There is not much of a consensus on the average total time of human digestion; figures vary from 17 hours to 72, which makes for a large margin of error, especially when digesting a day. I have a feeling yesterday is still with me, sorting itself into categories to be filed away within me:
- Things learned
- Things unlearned
- Things made
- Things unmade
- Things improved
- Things unimproved
and so on, until they have been tucked away into manila folders, positioned within sliding cabinet drawers, and shut away for later reference.
Yesterdays always seem to vanish as soon as they stop being todays. There is a smoky haze for a while, but that gradually disperses until only the smell remains, like extinguished fire. And soon that even is gone and all that remains is a memory of a smell — perhaps a vague outline of the sublimation process.
I can recall the fatigue, folding my arms into a sheltering pillow for my head that kept the sun at bay. My back stretched in its tight places. The marble counter was cool against my forehead. I remember the uncomforted feeling, the yearning for rest that was never fulfilled, but instead mollified with caffeine until it too was made small and almost invisible, only persisting in my joints where it released in doses when I moved. It was the lacquer over my eyes.
Restlessness always gets caught in my throat, a too large bite that was chewed too few times. It travels painfully toward my stomach, scraping against the walls of my esophagus. I imagine them red. I imagine them as watering eyes.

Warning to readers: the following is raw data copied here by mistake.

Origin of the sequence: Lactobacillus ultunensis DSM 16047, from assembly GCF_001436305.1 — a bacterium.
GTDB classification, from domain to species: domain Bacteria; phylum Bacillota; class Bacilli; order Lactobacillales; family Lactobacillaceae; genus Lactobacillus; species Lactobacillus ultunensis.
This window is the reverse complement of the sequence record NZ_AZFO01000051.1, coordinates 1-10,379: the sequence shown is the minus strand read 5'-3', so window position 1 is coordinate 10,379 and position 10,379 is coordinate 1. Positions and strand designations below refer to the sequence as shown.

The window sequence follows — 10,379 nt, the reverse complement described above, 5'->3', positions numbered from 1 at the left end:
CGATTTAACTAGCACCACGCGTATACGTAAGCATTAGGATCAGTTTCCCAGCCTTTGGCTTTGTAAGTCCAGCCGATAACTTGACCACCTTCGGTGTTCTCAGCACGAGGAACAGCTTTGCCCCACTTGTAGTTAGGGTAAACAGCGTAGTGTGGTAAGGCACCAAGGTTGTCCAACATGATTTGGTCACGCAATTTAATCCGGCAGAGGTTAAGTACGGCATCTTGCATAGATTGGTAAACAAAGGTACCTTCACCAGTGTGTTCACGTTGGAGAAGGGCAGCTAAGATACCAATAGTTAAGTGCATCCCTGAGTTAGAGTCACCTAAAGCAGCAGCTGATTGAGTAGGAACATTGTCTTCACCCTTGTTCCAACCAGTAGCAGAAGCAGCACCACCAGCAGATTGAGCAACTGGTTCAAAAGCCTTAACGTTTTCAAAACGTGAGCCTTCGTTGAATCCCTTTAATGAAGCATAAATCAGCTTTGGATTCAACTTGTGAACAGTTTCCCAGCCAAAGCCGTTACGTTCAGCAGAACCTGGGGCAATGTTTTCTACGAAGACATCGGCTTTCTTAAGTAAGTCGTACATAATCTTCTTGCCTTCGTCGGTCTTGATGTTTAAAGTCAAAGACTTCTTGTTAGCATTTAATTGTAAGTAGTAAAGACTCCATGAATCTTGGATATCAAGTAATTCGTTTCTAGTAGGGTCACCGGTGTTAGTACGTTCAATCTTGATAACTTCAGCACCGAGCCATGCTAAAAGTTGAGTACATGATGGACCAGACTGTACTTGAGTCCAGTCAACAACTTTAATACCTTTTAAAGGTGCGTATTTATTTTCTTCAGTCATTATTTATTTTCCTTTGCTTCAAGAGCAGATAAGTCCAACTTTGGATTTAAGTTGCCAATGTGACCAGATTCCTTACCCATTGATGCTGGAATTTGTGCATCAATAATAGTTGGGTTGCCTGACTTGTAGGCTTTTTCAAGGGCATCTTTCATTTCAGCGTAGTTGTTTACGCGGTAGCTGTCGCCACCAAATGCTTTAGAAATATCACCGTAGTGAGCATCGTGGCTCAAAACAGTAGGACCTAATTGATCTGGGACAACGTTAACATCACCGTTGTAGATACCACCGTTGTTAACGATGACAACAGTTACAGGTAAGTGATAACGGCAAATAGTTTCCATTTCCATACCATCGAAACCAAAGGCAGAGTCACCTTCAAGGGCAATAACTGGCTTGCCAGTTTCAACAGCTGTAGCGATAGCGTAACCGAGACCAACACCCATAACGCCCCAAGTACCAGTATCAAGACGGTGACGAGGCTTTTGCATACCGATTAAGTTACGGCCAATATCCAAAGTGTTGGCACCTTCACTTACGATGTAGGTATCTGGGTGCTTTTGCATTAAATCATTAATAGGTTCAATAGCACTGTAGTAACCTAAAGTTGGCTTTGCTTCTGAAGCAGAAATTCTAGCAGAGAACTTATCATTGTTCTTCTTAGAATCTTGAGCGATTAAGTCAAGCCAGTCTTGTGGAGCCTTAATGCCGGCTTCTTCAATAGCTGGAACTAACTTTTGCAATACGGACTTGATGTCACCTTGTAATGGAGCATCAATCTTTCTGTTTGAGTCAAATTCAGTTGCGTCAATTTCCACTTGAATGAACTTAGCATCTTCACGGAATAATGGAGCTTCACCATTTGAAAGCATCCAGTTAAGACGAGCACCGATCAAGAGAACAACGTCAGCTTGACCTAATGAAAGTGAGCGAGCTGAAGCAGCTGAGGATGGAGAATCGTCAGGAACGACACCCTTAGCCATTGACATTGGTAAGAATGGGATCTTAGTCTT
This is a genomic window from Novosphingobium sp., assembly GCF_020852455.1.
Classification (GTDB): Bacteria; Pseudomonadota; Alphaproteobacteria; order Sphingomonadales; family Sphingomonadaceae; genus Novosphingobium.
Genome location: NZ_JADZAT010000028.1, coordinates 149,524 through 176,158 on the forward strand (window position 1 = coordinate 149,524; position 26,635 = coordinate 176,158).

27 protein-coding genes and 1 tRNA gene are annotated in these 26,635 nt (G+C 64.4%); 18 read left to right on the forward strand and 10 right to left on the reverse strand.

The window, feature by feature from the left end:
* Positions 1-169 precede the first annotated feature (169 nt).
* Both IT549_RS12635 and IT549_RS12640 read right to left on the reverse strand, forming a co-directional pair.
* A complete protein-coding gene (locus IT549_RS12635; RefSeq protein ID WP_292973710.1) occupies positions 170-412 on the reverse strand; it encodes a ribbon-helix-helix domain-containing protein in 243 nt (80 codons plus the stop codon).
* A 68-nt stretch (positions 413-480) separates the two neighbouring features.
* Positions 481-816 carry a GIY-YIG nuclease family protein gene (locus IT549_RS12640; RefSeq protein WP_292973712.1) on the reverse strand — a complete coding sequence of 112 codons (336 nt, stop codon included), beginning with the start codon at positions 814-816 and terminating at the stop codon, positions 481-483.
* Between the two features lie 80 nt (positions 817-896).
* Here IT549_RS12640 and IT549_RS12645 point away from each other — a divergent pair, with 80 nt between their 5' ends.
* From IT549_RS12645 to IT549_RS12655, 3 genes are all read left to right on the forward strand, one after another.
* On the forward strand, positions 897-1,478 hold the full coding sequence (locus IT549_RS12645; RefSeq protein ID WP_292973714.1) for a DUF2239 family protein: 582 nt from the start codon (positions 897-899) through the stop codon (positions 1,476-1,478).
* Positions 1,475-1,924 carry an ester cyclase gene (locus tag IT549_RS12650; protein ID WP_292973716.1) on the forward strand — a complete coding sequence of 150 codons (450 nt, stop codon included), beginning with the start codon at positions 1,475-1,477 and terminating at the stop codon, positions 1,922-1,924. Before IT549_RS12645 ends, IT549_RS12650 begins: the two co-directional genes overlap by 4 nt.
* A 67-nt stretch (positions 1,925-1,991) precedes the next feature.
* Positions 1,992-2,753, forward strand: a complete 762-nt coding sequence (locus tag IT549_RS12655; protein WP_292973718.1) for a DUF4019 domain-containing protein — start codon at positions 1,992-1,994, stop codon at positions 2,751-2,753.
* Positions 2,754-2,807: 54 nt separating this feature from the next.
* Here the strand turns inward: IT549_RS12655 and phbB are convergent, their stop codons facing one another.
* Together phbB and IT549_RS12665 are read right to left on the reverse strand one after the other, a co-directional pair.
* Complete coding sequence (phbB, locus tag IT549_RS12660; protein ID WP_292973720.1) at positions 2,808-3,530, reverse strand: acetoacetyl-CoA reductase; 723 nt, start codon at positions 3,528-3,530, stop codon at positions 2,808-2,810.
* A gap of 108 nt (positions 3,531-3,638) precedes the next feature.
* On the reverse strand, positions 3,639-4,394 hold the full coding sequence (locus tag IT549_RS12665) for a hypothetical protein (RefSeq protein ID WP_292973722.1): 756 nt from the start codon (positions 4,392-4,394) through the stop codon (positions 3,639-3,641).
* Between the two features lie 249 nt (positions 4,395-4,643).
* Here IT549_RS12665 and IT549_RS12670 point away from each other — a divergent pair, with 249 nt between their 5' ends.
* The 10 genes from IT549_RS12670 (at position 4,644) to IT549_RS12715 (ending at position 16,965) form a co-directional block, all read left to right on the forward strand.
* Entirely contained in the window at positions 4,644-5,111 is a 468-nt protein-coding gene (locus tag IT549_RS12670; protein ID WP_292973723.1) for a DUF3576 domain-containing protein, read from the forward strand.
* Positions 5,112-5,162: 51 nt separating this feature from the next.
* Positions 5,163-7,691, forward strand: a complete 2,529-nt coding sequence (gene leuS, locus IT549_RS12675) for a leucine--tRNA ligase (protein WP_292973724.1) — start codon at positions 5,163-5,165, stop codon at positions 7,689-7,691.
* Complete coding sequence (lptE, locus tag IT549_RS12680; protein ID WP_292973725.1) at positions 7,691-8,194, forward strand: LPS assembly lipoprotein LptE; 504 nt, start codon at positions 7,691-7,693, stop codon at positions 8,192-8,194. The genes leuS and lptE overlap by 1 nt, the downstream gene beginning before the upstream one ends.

The stomach receives the mass regretfully, thrusting it up against the diaphragm, putting strain on the lungs. Then the breath comes quickly; the edifices for air cannot fully fill and the cycle of inhalations and exhalations is shortened; the snake eating its tail has lost some of its length.
An impatient finger has sped up the tape. Movements quicken with speeding need. Exhaustion swiftly lumbars in, but isn’t permitted to have its reign. There is pacing. There is panting. There is a consistent refrain of need.
The problem with these yesterdays is that so many of them look the same. They are not individuals, but purposeless clones that stack, one on top of the other, so that once one has made it through, is processed and gone, another is there to take up its mantle.
The monotonous conveyer belt churns silently. It is the long-sought perpetual motion machine, and it contains neither fantastic demon nor incredible ratchet. It is mundane.
What I mean to say is that the interest arises from the present, do you see? It is in the smelling, the careful cutting with knife and fork, the opening of the mouth, and the chewing (hardly part of digestion at all). The rest is instinctive, happening even in sleep; without control, without choice, where lies the value? There is little to pay, after all, for waste.
The valuable machine is active, operated with the strength of your hands. You must first will it to make, to do, and then compel it to be so. Live with it, within it, impart now your desires upon it.
Automation is inhuman. The valuable machine is not.